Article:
Night Gears by Bren Simmers

Night Gears

byBren Simmers

Paperback | September 1, 2010

not yet rated|write a review

Pricing and Purchase Info

$17.00

Earn 85 plum® points

Ships within 1-3 weeks

Ships free on orders over $25

Not available in stores

about

From the "whittled towns" towns of Saskatchewan to the song of the "red-breasted delivery truck," Bren Simmers uses her unique ability to draw connections between rural and urban, between the divine and the absurd, to create dazzling poetry. In Night Gears Simmers' first collection, her lines demand the reader's attention, whether she is cataloguing roadkill on a trip to the arctic, revelling in the intensity of a thunderstorm at a fire lookout, or unfolding the silent pain of small-town life.

About The Author

Bren Simmers has worked in fire lookouts, on ferries, in libraries and in urban parks. She was the poetry editor for PRISM international and has a Masters of Fine Arts in Creative Writing from the University of British Columbia. Winner of the ARC Poem of the Year Award, her work has published in journals across Canada including Event, ...
Hastings-Sunrise
Hastings-Sunrise

by Bren Simmers

$11.99$14.99

Available for download

Not available in stores

Details & Specs

Title:Night GearsFormat:PaperbackDimensions:80 pages, 8.55 × 5.8 × 0.26 inPublished:September 1, 2010Publisher:Wolsak and Wynn Publishers Ltd.Language:English

The following ISBNs are associated with this title:

ISBN - 10:1894987497

ISBN - 13:9781894987493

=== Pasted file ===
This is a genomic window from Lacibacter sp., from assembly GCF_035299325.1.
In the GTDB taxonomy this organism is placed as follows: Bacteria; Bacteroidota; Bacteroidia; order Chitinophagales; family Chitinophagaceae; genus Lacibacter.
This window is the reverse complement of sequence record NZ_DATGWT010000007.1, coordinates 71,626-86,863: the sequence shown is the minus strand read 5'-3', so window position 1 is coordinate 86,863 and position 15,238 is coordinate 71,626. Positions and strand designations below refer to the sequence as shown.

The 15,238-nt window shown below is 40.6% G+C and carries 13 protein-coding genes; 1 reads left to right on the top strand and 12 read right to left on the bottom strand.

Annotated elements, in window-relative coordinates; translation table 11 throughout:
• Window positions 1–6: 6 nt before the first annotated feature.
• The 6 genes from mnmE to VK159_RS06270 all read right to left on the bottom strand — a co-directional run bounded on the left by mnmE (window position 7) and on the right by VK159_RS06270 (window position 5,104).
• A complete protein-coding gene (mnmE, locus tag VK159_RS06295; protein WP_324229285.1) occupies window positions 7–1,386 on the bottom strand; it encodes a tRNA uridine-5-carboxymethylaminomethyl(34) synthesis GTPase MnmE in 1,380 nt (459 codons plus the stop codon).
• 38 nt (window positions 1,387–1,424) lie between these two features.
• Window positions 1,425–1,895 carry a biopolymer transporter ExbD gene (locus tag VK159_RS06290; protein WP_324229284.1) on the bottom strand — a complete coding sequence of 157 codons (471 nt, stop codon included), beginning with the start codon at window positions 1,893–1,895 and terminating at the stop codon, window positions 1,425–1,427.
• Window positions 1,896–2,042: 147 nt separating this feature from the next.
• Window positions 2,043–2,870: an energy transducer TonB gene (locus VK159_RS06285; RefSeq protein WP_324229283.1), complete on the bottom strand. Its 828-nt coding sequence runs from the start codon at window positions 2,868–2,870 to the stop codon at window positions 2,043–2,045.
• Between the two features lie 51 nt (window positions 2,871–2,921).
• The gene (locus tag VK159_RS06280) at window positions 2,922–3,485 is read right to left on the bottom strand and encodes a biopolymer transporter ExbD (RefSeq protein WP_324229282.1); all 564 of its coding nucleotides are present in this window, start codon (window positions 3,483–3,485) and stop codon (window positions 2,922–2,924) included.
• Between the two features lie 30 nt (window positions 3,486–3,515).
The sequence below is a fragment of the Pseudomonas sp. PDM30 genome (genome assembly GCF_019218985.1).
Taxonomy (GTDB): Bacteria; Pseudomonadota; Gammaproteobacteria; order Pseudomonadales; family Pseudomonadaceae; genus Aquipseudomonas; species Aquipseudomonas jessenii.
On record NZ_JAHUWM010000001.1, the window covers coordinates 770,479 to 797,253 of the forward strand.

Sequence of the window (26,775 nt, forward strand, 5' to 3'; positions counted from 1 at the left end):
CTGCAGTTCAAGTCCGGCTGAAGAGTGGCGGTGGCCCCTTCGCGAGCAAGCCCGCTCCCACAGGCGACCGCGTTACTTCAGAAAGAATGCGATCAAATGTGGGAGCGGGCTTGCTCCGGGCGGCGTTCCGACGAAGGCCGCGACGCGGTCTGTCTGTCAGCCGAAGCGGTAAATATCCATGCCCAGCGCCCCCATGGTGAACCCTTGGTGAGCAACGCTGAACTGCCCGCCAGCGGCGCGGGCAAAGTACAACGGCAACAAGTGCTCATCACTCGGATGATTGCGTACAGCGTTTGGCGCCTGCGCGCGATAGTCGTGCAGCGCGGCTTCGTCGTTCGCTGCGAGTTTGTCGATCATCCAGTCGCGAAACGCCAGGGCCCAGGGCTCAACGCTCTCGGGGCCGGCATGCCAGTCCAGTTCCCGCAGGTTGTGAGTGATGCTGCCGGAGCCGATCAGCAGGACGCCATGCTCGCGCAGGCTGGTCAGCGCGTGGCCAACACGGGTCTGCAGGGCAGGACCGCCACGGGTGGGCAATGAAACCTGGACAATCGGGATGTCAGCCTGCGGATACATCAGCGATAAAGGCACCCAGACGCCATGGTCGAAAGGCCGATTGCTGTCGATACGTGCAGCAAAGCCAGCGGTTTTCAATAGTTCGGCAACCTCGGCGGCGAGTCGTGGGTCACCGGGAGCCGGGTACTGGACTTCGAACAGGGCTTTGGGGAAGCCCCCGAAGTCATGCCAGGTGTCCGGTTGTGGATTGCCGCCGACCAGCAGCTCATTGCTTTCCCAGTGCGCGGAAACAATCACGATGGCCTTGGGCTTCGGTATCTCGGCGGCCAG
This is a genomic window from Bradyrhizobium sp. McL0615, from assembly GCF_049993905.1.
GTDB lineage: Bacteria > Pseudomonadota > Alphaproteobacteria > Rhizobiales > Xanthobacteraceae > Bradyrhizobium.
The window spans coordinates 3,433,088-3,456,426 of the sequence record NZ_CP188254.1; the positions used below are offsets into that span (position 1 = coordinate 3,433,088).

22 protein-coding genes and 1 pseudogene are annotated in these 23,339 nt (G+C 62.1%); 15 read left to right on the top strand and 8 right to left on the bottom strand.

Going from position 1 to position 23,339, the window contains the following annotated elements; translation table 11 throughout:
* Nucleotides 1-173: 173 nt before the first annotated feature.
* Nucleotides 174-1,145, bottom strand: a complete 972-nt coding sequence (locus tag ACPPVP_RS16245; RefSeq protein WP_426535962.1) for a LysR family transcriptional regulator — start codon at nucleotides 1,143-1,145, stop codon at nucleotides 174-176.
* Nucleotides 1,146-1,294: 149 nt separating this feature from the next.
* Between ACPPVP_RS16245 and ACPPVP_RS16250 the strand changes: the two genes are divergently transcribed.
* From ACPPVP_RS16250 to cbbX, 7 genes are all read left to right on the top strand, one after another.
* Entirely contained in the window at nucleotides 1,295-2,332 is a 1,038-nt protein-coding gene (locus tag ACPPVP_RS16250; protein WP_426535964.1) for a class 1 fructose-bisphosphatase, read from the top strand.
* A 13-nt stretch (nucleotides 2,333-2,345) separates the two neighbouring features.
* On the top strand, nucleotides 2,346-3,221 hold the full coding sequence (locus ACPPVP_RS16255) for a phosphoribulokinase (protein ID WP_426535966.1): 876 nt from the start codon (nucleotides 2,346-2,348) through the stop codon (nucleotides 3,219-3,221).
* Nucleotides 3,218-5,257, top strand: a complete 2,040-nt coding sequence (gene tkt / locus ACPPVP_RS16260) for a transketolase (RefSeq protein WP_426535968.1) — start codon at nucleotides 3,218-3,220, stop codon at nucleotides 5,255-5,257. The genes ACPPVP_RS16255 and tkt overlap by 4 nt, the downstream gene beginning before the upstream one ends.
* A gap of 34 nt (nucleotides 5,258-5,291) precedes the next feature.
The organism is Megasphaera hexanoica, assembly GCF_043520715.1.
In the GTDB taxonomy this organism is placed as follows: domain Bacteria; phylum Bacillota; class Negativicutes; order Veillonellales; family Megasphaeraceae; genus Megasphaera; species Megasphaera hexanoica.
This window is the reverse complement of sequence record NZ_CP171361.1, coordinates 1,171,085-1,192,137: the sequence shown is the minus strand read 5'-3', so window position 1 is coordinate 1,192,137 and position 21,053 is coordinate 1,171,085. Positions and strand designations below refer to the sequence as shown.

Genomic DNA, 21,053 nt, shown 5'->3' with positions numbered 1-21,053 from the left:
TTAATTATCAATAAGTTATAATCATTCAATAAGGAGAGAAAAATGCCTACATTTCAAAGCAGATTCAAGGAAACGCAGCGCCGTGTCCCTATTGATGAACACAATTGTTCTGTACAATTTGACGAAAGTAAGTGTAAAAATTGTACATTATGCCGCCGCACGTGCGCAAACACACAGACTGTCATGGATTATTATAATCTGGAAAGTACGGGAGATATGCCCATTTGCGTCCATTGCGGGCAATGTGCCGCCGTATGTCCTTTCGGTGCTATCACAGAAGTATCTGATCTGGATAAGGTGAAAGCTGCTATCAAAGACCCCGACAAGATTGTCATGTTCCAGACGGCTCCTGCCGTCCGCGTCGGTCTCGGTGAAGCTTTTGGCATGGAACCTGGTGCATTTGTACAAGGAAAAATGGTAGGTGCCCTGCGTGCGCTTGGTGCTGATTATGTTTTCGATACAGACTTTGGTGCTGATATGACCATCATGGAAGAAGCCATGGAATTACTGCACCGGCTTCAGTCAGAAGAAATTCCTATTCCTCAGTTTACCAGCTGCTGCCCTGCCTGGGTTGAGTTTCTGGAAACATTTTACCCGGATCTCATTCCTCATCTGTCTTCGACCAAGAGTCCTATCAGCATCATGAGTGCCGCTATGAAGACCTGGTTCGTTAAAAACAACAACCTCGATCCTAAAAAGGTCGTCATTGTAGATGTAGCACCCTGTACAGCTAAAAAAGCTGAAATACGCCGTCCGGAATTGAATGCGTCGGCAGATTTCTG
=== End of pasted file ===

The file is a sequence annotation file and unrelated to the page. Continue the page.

Look for similar items by category:

Customer Reviews of Night Gears

Reviews

Extra Content

Editorial Reviews

"Continuing the tradition of park-employed poets, but unlike her naturalist fellows, Simmers specializes in the confluence of modern life and nature. In some poems she escapes the isolation of a forest-fire tower with earbuds and another romantic comedy. In others, nature offers a brief escape, like cracking open a window." - The Telegraph-Journal "Most notable is Simmers' panoramic movement inside the serial poem, where she finds both the stride and space to wander in her surroundings. At times she takes in more than might be necessary, but it is clear Simmers is at the service of desire, which at every turn finds poems flashing before her: "Slowing down to catch / something hightail it into the brush-- / into what lies beyond / our lives' scenic corridors." - Winnipeg Free Press "Readers can?t help but visualize her muses, whether they are tiny insects or a gentle giant, like a thousand-pound moose...The pictures Simmers artfully paints with her words are not always rural, rather she excels at blending nature with modernity, the two often clashing." - H Magazine